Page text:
Being the cook is much easier than being the host, as I can simply slip away into the kitchen with a glass of whatever and observe, check, monitor, measure, assess what’s happening within those kitchen walls. No one bothers me in there aside from the essentially polite requests from guests asking if I need any assistance. “Nope,” I want to say, “Just go in the other room while I drink alone.”
The cooks, seemingly having the stress that accompanies preparing food for a large group, actually have it easier than the others. If done right, most of the food is essentially prepared beforehand, ready to be placed in the oven, or garnished with that stunning sprig of rosemary. All it needs is some warmth and plating. The subtle nuances of cooking a meal for other people seamlessly smooth themselves into mindless tasks, effortless exercises easy to sew up with a drink in hand. But, I do believe, there’s got to be some practical measure, too. I can be obsessive about cooking, making sure turkeys are the right temperature, or, if we’re doing Italian, the crisp on the cheese just the perfect shade of brown. Call it perfectionism, maybe, but it’s a well-deserved satisfaction of having no real responsibility.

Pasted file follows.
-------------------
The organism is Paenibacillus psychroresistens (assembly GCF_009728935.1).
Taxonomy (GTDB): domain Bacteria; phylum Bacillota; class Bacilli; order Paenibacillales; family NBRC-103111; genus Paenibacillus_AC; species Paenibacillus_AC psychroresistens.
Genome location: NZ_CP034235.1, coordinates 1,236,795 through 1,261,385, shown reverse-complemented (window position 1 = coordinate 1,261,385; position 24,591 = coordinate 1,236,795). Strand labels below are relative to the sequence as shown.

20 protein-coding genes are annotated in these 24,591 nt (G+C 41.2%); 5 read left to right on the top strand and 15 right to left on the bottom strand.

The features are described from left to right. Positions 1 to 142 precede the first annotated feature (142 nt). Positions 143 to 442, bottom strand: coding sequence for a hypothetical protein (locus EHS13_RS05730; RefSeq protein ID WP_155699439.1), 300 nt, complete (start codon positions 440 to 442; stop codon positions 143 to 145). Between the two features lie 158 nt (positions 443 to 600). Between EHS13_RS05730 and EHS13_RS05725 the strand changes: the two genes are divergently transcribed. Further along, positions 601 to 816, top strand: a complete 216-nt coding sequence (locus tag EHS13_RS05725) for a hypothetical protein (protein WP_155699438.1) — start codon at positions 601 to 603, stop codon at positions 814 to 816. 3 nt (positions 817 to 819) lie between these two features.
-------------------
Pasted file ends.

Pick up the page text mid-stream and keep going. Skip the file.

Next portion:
Cooking is an acquired skill, for everyone, really, but the ability to cook is a expertise that must be actively pursued, I guess, much like anything in which a person wants to succeed. But, in that manner, it’s a little trickier to define. I enjoy writing and wish to make it my actual profession one day, so I work hard at the craft. I’ve networked and taken workshops; I write daily. I read the works of writers who have mastered the craft. Same goes for teachers or construction workers or baseball players. But that work produces tangible results, for which people get paid a sum of money. For a passion to pay is a culmination of drive, natural talent, luck, acumen, and capacity for learning, education and hard work.
But cooking is not like most of these things because, for the most part, all of the good cooks that I know are not professional chefs. They’re moms and dads, accountants, physical therapists, and exterminators. They have nothing invested in the profession of cooking, so why do these people – including myself – look to improve their skills in cooking, read cookbooks, watch the Food Network, get mad at Guy Fieri, and buy fancy cookware? Why chose such an artisan hobby? Why choose, after a long day in front of students or writing or killing bugs, to take an extra hour to prepare a beurre blanc to accompany the fish?